Customer, Frequently asked questions and answers
Low light levels – vegetative growth continues. Pruning during summer months. Only prune in spring during or directly after flowering. Vigorous vegetative growth from high nitrogen levels in the soil. Mild growing conditions with overwatering. Day length – the plant needs to experience long days and then shorter days with lower temperatures to act as the signal for flower initiation.
With Protea it is not unusual for them to take a year or two before they begin to flower. The reason being the flowers are so large the plant requires a strong “woody” branch to support the weight of the flower.
When a protea is flowering it is at a very vulnerable stage and very sensitive to water stress. Water at least every second/ third day until it is a well-established plant for at least the first two summers.
The best time of year to plant is autumn.
Plant may have been pruned at the wrong time or to frequently. Prune after flowering.
Pincushions are sensitive to water shortage especially when in flower.
Daily watering is recommended when planted in a container as the plant is unable to locate its own water source.
Use pine bark as a mulch to help prevent soil from drying out.
Proteaceae do not like root disturbance, the plant would not survive the transplant. .
Prune established plants back in stages give a week or two in between to reduce shock, seal it with wound sealer. Insure that there is at least 5 to 7 healthy leaves left on the branch before you cut it.
Mulch reduces weed growth; helps preserve soil moisture and keep soil temperature constant.
Mulch can also add a little nutrition to and lower the pH of the soil.
Pine bark, Eucalyptus mulch, stone and newspaper can be used.
Allow a small area around the stem to breath as the stem shouldn’t stay damp.
Fynbos does not handle harsh frost well, is best to cover them with a frost cloth at times when they are vulnerable to prevent damage or stress to the plant.
When buying the plant also select varieties which indicate on the back of the label that they are frost tolerant.
- Planted in a container: You do not want the medium to dry out completely. In a container the plant has a restricted root zone in which to take up water. Water once a day in windy dry conditions. Be careful of over watering a medium which does not drain well.
- Planted in a garden: It takes a protea up to two years to properly establish itself, thus becoming “drought tolerant”.
During this period the plant will need to be watered well. If conditions become very hot and windy increase the amount of water you apply, as well as when it is flowering.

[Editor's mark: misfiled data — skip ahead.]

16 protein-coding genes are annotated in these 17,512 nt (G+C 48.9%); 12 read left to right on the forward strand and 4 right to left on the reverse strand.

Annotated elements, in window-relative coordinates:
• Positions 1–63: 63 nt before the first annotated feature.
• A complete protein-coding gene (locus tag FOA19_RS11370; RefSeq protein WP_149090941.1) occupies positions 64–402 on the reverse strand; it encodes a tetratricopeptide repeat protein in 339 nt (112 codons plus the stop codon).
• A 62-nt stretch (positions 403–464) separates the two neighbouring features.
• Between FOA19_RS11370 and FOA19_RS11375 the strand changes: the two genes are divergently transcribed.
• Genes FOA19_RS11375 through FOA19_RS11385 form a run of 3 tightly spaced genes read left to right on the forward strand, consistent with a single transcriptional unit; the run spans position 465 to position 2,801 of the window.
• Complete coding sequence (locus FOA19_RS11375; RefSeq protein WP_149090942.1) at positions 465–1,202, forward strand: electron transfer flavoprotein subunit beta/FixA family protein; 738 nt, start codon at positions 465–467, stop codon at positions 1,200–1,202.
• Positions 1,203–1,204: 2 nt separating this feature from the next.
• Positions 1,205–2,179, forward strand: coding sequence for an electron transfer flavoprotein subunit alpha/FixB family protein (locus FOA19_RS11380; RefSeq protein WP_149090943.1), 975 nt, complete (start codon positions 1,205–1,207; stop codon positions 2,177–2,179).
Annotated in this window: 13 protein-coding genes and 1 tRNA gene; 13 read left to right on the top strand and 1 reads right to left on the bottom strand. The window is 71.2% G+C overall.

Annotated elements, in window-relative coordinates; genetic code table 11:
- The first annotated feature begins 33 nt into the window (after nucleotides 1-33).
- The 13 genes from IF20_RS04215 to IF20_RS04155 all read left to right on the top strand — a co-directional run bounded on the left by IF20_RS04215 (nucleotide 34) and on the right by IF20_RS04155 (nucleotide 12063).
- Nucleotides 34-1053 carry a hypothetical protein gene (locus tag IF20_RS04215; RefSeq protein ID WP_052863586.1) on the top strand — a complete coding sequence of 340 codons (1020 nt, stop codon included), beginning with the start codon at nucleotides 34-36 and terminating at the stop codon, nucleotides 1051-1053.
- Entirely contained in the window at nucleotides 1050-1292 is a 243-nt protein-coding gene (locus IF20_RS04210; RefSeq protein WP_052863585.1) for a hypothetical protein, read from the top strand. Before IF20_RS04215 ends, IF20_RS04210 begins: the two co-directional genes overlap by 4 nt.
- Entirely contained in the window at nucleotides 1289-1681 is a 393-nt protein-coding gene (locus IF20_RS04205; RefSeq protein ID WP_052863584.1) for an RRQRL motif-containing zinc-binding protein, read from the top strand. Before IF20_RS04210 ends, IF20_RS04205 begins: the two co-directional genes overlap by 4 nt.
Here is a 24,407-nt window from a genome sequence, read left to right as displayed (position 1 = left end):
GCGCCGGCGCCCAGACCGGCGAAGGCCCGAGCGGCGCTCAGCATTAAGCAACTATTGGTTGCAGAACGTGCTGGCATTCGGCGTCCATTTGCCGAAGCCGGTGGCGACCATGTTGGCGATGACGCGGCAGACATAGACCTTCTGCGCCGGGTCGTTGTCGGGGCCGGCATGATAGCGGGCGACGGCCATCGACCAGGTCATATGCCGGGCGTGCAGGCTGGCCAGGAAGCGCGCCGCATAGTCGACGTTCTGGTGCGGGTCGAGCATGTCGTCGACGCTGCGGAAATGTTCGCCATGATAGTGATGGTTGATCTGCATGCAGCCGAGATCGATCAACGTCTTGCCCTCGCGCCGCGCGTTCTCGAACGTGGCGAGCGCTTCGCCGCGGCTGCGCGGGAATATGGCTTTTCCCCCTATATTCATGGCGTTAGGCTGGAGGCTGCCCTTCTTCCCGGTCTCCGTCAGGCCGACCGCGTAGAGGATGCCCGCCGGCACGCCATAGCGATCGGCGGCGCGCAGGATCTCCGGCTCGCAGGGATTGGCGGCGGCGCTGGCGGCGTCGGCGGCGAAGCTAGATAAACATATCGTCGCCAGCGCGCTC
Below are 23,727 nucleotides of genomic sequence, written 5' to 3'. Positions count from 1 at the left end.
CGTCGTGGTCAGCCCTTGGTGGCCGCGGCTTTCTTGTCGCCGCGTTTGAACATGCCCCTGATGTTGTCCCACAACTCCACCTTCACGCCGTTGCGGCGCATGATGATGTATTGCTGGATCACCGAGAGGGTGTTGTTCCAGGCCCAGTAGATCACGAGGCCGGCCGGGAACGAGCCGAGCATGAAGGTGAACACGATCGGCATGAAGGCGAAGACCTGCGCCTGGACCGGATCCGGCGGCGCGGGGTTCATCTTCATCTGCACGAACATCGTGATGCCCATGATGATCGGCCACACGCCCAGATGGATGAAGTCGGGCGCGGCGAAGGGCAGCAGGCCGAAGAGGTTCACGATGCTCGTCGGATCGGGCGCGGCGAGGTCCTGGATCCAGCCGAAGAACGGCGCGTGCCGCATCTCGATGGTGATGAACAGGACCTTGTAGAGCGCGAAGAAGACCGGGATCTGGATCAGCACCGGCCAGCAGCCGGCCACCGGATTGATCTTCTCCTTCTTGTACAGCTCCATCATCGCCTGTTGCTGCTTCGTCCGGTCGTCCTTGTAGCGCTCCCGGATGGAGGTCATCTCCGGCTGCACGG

Proteas generally are adapted to finding their own nutrition and over feeding will cause more harm than good.
If they do require feeding use a slow release, organic food such as Bounce-Back or Sea Grow.
Always use the smallest recommended dosage.
Do not apply any Bone-meal or fertilizer as this will have a negative effect on the plant.
Mortality within 6 months of planting can be as a result of one of the following:
- Compost was used at planting and contained nutrients (nitrate and phosphate) which Proteaceae are sensitive to. Compost usually also has a high pH. Most commercially available composts are fairly high in nutrients. Try to find acid compost or rather not use any.
- Plants were not watered regularly during the first few months to make sure that they establish their roots well into the soil. The medium that that plants are grown in should never be allowed to dry out.
- The stems of the plants were physically damaged, either by hoeing around the bases of the plants or by weed eater. Once there is a wound in the stem at ground level, soil borne pathogens can easily enter and kill the plants.
- In a very windy area or in a stony soil the plants were not firmed into the soil well enough, rocking/moving of stems may cause wounds.
- Root disturbance such as weeding, shovelling or walking too closely next to the plant can cause root damage and the plant may die.
Pruning is definitely advisable as it has many benefits:
- It enables you to form the shape of your plants.
- It gives the plant a neat appearance and will induce new growth.
- After pruning each cut stem will produce 2 or 3 flowering stems the following season.
- As the plant gets older and the number of stems increase the length of the stems will decrease. To produce longer stems, remove whole stem from the centre of the plant out thus thinning the bush out.
The best time to Prune differs between certain varieties:
- Leucadendron, Leucospermum, Aulax & Mimetes:
These plants will flower each year. Once the plant has finished flowering or the plant has lost its colour and cones have dried out. Remove the heads by cutting back the stem, leave 10 – 15cm of healthy stem with at least 5 to 7 healthy leaves. Stems which are not flowering be can cut back to the same length. Also remove any weak or unhealthy branches.
- Protea and Telopea:
They are pruned in pretty much the same way as Leucadendron except non-flowering branches must not be cut back as they will bear the flowers for the following season.
You can either cut the flowers to use as cut flowers in a vase or you can remove them directly after flowering, leave about 8 cm of healthy stem with leaves from which it can reshoot.
Remove any unhealthy, bent or those which are growing towards the ground.
Each cut stem will produce shoots which will flower the following year
After pruning Serruria shoot fairly quickly. If you wish to have a more compact plant with shorter flower stems, tip prune your plants when the new growth is 10 to 15cm long.
- Geraldton Wax
Head cut the entire plant after flowering, about 5 cm higher than the previous year's prune
- Brunia and Berzelia
Prune shoots after flowering (it takes two years for a shoot to flower)